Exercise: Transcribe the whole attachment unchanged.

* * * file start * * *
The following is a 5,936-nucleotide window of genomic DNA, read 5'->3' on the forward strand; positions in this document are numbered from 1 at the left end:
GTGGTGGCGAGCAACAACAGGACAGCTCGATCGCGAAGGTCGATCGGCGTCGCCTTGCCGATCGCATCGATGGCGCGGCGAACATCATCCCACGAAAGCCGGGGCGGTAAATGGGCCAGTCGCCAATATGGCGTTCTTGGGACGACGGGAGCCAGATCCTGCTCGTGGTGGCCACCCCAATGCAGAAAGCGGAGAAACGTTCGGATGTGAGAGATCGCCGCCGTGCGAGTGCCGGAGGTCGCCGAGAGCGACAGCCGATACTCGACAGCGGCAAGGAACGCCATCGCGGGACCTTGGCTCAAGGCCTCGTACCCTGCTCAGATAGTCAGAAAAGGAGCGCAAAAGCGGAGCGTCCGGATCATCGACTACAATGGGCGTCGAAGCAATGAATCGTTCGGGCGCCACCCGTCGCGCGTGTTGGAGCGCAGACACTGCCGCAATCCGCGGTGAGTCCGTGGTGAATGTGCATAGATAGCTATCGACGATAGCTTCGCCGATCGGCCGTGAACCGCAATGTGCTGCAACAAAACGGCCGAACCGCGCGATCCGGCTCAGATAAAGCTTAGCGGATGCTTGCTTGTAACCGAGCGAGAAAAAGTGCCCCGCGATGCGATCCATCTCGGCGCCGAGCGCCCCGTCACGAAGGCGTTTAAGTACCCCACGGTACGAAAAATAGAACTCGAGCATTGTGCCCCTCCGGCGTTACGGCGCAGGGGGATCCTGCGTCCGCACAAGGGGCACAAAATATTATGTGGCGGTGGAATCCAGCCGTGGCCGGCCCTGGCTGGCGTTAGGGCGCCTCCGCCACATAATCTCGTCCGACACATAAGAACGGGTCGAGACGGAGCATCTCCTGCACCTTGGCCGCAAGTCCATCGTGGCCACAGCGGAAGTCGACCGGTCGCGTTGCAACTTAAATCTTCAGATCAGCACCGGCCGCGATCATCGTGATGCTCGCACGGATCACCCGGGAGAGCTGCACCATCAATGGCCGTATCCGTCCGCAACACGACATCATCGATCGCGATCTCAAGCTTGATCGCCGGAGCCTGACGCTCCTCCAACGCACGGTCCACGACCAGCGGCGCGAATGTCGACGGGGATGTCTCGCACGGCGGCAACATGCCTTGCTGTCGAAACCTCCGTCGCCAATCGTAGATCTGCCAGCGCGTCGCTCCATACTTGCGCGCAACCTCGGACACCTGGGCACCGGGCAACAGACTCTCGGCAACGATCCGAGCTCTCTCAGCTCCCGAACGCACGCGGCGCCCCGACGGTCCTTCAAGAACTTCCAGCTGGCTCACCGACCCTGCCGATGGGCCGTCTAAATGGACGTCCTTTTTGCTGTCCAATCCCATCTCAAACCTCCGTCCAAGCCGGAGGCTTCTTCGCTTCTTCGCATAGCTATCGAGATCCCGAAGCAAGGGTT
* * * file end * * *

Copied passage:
The following is a 5,936-nucleotide window of genomic DNA, read 5'->3' on the forward strand; positions in this document are numbered from 1 at the left end:
GTGGTGGCGAGCAACAACAGGACAGCTCGATCGCGAAGGTCGATCGGCGTCGCCTTGCCGATCGCATCGATGGCGCGGCGAACATCATCCCACGAAAGCCGGGGCGGTAAATGGGCCAGTCGCCAATATGGCGTTCTTGGGACGACGGGAGCCAGATCCTGCTCGTGGTGGCCACCCCAATGCAGAAAGCGGAGAAACGTTCGGATGTGAGAGATCGCCGCCGTGCGAGTGCCGGAGGTCGCCGAGAGCGACAGCCGATACTCGACAGCGGCAAGGAACGCCATCGCGGGACCTTGGCTCAAGGCCTCGTACCCTGCTCAGATAGTCAGAAAAGGAGCGCAAAAGCGGAGCGTCCGGATCATCGACTACAATGGGCGTCGAAGCAATGAATCGTTCGGGCGCCACCCGTCGCGCGTGTTGGAGCGCAGACACTGCCGCAATCCGCGGTGAGTCCGTGGTGAATGTGCATAGATAGCTATCGACGATAGCTTCGCCGATCGGCCGTGAACCGCAATGTGCTGCAACAAAACGGCCGAACCGCGCGATCCGGCTCAGATAAAGCTTAGCGGATGCTTGCTTGTAACCGAGCGAGAAAAAGTGCCCCGCGATGCGATCCATCTCGGCGCCGAGCGCCCCGTCACGAAGGCGTTTAAGTACCCCACGGTACGAAAAATAGAACTCGAGCATTGTGCCCCTCCGGCGTTACGGCGCAGGGGGATCCTGCGTCCGCACAAGGGGCACAAAATATTATGTGGCGGTGGAATCCAGCCGTGGCCGGCCCTGGCTGGCGTTAGGGCGCCTCCGCCACATAATCTCGTCCGACACATAAGAACGGGTCGAGACGGAGCATCTCCTGCACCTTGGCCGCAAGTCCATCGTGGCCACAGCGGAAGTCGACCGGTCGCGTTGCAACTTAAATCTTCAGATCAGCACCGGCCGCGATCATCGTGATGCTCGCACGGATCACCCGGGAGAGCTGCACCATCAATGGCCGTATCCGTCCGCAACACGACATCATCGATCGCGATCTCAAGCTTGATCGCCGGAGCCTGACGCTCCTCCAACGCACGGTCCACGACCAGCGGCGCGAATGTCGACGGGGATGTCTCGCACGGCGGCAACATGCCTTGCTGTCGAAACCTCCGTCGCCAATCGTAGATCTGCCAGCGCGTCGCTCCATACTTGCGCGCAACCTCGGACACCTGGGCACCGGGCAACAGACTCTCGGCAACGATCCGAGCTCTCTCAGCTCCCGAACGCACGCGGCGCCCCGACGGTCCTTCAAGAACTTCCAGCTGGCTCACCGACCCTGCCGATGGGCCGTCTAAATGGACGTCCTTTTTGCTGTCCAATCCCATCTCAAACCTCCGTCCAAGCCGGAGGCTTCTTCGCTTCTTCGCATAGCTATCGAGATCCCGAAGCAAGGGTT